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November 29, 2015

Bird of the Week – Eurasian Collared-Dove

Eurasian Collared-Dove, Denlai Highway, June 2009

WC has received complaints that flycatchers are boring, and that readers want to see more unusual birds. All right. How about a Eurasian Collared-Dove at Maclaren River on the Denali Highway? If you look at a range map for this species, you’ll see that officially they barely make it into Canada. Yet this Marco Polo among doves turned up in the mountains of interior Alaska. Here it is picking through straw along the road from a dog musher’s winter camping spot. The species was introduced in the Western Hemisphere in the Bahamas in the 1970s, and has explosively expanded its range to…

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Bird of the Week – Say’s Phoebe

Say's Phoebe, Steese highway

One more flycatcher before we move to other birds: the Say’s Phoebe. The most colorful of Alaska’s flycatchers, the dark head and back and cinnamon chest and belly are distinctive. Say’s Phoebes breed on rocky cliff with ledges, but also nest on manmade structures. The outbuildings at Maclaren Lodge on the Denali Highway have hosted an extended family of Say’s Phoebes for many years. You can also find nests under highway bridges in alpine areas. The species is widespread in Alaska, but uncommon. It’s always a treat to find one. Neither of its cousins, the Black and Eastern Phoebe, occur…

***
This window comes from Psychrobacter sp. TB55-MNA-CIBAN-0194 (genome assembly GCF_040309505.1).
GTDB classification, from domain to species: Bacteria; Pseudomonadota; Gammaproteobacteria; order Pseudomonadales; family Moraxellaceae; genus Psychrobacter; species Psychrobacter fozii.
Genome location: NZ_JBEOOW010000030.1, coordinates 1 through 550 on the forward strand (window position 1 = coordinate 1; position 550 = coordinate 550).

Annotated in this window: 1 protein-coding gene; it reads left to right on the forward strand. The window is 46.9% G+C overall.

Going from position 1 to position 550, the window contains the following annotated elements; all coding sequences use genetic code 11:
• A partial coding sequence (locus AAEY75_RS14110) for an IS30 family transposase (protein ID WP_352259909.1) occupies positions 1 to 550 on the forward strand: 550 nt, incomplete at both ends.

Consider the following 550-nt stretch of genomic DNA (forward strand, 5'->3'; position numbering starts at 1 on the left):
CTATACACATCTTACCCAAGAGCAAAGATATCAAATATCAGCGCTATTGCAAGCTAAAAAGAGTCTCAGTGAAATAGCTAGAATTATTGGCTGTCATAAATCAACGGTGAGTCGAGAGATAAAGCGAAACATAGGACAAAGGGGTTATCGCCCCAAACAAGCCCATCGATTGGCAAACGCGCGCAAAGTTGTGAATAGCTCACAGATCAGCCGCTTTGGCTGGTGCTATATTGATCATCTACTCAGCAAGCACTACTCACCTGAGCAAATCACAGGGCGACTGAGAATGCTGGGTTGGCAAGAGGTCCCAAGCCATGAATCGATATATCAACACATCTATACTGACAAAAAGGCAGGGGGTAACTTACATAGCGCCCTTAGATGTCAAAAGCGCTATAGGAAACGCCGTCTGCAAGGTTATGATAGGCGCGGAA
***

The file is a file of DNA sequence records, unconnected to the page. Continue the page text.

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Bird of the Week – Hammond’s Flycatcher

Hammond's Flycatcher, Creamer's Refuge, Fairbanks

We should all love flycatchers; they eat mosquitoes and other bugs. Among flycatchers, the Hammond’s is famously difficult to identify. Its appearance, behavior and vocalizations are very similar to Gray and Dusky Flycatchers. Happily, neither the Dusky nor Grey Flycatchers are commonly seen in Alaska. So a big-headed, mouse-grey backed flycatcher with a two-toned mandible is probably going to be a Hammond’s. Hammond’s both hawk bugs, flying from a perch, and probe for bugs, working through leaves and small branches. They are among the earliest flycatchers to arrive in the spring. Interior Alaska is northern limit of this species range;…

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Bird of the Week – Yellow-bellied Flycatcher

Yellow-bellied Flycatcher, Steese Highway